High Performance Machine Learning through Codesign and Rooflining

Huasha Zhao and John F. Canny

EECS Department
University of California, Berkeley
Technical Report No. UCB/EECS-2014-169
September 27, 2014

http://www2.eecs.berkeley.edu/Pubs/TechRpts/2014/EECS-2014-169.pdf

Machine learning (ML) is a cornerstone of the new data revolution. Most attempts to scale machine learning to massive datasets focus on parallelization on computer clusters. The BIDMach project instead explores the untapped potential (especially from GPU and SIMD hardware) inside individual machines. Through careful codesign of algorithms and ``rooflining'', we have demonstrated multiple orders of magnitude speedup over other systems. In fact, BIDMach running on a single machine exceeds the performance of cluster systems on most common ML tasks, and has run computer-intensive tasks on 10-terabyte datasets. We can further show that BIDMach runs at close to the theoretical limits imposed by CPU/GPU, memory or network bandwidth. BIDMach includes several innovations to make the data modeling process more agile and effective: likelihood ``mixins'' and interactive modeling using Gibbs sampling.

These results are very encouraging but the greatest potential for future hardware-leveraged machine learning appears to be on MCMC algorithms: We can bring the performance of sample-based Bayesian inference up close to symbolic methods. This opens the possibility for a general-purpose ``engine'' for machine learning whose performance matches specialized methods. We demonstrate this approach on a specific problem (Latent Dirichlet Allocation), and discuss the general case.

Finally we explore scaling ML to clusters. In order to benefit from parallelization, rooflined nodes require very high network bandwidth. We show that the aggregators (reducers) on other systems do not scale, and are not adequate for this task. We describe two new approaches, butterfly mixing and ``Kylix'' which cover the requirements of machine learning and graph algorithms respectively. We give roofline bounds for both approaches.

Advisor: John F. Canny


BibTeX citation:

@phdthesis{Zhao:EECS-2014-169,
    Author = {Zhao, Huasha and Canny, John F.},
    Title = {High Performance Machine Learning through Codesign and Rooflining},
    School = {EECS Department, University of California, Berkeley},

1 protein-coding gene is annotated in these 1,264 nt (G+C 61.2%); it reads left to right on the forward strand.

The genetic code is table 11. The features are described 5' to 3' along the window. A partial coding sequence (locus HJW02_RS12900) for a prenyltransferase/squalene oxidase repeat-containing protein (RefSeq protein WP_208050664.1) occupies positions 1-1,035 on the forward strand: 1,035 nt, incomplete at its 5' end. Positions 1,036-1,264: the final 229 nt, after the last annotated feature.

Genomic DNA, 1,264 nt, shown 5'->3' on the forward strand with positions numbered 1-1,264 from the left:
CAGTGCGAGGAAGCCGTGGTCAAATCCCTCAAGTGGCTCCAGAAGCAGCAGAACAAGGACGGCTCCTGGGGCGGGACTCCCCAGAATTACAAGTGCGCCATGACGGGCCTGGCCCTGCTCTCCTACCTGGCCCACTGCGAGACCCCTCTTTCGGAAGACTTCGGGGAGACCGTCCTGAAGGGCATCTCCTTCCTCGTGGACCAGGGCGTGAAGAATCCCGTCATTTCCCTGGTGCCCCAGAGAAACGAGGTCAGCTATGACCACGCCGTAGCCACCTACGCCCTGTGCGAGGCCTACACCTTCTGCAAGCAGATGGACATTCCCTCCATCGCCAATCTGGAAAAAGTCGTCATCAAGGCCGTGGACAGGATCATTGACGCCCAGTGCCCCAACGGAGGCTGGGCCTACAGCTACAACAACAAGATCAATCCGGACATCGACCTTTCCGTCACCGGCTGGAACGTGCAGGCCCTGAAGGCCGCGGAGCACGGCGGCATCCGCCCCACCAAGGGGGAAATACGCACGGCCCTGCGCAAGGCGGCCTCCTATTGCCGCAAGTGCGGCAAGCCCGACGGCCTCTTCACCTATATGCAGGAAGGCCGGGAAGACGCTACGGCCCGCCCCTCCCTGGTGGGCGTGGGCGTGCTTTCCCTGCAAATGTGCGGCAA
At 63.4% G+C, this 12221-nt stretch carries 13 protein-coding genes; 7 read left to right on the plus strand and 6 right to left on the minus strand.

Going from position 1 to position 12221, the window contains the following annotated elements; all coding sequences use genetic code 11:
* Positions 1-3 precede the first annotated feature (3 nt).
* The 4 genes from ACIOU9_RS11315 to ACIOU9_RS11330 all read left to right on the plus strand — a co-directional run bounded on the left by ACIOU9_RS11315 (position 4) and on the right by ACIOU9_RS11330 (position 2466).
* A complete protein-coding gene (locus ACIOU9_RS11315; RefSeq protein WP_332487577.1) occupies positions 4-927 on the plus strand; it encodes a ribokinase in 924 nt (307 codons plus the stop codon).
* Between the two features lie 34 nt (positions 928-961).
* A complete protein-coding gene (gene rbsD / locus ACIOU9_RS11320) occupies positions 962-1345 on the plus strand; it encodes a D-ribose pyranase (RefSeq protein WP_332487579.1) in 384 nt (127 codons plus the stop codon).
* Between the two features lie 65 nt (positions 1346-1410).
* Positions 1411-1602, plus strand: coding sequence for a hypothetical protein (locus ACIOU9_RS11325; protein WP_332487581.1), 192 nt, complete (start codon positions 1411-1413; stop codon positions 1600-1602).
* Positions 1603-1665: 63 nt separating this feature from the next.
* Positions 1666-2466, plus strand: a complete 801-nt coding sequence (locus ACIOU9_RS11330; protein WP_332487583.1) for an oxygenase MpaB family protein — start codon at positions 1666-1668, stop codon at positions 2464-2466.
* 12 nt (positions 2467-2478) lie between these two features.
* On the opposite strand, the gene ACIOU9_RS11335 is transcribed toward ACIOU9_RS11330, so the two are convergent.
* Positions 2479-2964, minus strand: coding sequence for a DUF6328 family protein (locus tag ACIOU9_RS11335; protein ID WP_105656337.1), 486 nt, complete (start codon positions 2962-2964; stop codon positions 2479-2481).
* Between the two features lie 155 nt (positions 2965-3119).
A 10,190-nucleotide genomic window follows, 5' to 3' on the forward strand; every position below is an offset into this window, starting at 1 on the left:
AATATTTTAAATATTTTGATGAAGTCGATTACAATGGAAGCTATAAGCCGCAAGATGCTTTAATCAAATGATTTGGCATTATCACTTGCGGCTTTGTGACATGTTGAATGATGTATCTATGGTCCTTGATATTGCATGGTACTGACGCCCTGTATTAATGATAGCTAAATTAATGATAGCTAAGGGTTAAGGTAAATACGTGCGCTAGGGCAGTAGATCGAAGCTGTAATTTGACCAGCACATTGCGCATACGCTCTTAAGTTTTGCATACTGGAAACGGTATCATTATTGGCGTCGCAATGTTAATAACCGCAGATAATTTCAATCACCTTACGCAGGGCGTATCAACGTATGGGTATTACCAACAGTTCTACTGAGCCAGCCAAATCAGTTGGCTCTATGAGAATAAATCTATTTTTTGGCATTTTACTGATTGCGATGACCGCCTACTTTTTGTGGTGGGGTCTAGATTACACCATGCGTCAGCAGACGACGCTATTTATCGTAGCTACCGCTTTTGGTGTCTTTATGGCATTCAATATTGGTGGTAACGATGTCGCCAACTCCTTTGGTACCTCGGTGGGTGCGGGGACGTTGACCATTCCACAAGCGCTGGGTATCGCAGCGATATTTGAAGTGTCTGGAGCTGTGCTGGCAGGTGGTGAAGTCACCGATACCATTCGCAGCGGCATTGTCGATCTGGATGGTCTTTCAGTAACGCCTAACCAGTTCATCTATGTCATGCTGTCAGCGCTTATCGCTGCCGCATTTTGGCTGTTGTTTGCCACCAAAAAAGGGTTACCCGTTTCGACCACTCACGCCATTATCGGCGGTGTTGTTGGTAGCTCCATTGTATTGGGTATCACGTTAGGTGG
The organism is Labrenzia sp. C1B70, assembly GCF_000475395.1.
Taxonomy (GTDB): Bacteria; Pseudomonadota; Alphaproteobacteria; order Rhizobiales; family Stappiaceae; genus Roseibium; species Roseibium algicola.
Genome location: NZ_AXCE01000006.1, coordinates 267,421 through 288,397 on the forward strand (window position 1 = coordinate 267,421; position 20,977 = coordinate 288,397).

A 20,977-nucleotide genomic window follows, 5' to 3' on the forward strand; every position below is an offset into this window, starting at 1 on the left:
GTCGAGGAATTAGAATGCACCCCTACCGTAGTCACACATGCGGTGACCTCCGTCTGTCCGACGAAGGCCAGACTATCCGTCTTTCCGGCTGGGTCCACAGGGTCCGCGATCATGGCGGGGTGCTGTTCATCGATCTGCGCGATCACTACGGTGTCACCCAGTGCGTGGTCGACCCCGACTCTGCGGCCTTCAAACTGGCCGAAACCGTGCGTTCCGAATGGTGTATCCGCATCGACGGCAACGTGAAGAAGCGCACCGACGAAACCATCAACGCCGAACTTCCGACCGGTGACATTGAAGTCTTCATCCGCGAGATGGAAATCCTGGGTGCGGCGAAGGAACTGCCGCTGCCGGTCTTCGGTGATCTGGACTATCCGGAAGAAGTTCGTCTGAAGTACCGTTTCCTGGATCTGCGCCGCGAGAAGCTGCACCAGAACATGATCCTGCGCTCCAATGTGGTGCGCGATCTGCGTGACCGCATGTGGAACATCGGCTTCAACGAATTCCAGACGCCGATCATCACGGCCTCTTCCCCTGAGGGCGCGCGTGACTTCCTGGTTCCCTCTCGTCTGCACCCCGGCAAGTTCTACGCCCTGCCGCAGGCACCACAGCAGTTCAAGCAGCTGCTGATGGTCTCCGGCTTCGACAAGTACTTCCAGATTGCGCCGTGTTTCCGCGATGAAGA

Year = {2014},
    Month = {Sep},
    URL = {http://www2.eecs.berkeley.edu/Pubs/TechRpts/2014/EECS-2014-169.html},
    Number = {UCB/EECS-2014-169},
    Abstract = {Machine learning (ML) is a cornerstone of the new data revolution. Most attempts to scale machine learning to massive datasets focus on parallelization on computer clusters. The BIDMach project instead explores the untapped potential (especially from GPU and SIMD hardware) inside individual machines. Through careful codesign  of algorithms and ``rooflining'', we have demonstrated multiple orders of magnitude speedup over other systems. In fact, BIDMach running on a single machine exceeds the performance of cluster systems on most common ML tasks, and has run computer-intensive tasks on 10-terabyte datasets. We can further show that BIDMach runs at close to the theoretical limits imposed by CPU/GPU, memory or network bandwidth. BIDMach includes several innovations to make the data modeling process more agile and effective: likelihood ``mixins'' and interactive modeling using Gibbs sampling.

These results are very encouraging but the greatest potential for future hardware-leveraged machine learning appears to be on MCMC algorithms: We can bring the performance of sample-based Bayesian inference up close to symbolic methods. This opens the possibility for a general-purpose ``engine'' for machine learning whose performance matches specialized methods. We demonstrate this approach on a specific problem (Latent Dirichlet Allocation), and discuss the general case.

Finally we explore scaling ML to clusters. In order to benefit from parallelization, rooflined nodes require very high network bandwidth. We show that the aggregators (reducers) on other systems do not scale, and are not adequate for this task. We describe two new approaches, butterfly mixing and ``Kylix'' which cover the requirements of machine learning and graph algorithms respectively. We give roofline bounds for both approaches.}
}

EndNote citation:

%0 Thesis
%A Zhao, Huasha
%A Canny, John F.
%T High Performance Machine Learning through Codesign and Rooflining
%I EECS Department, University of California, Berkeley
%D 2014
%8 September 27
%@ UCB/EECS-2014-169
%U http://www2.eecs.berkeley.edu/Pubs/TechRpts/2014/EECS-2014-169.html
%F Zhao:EECS-2014-169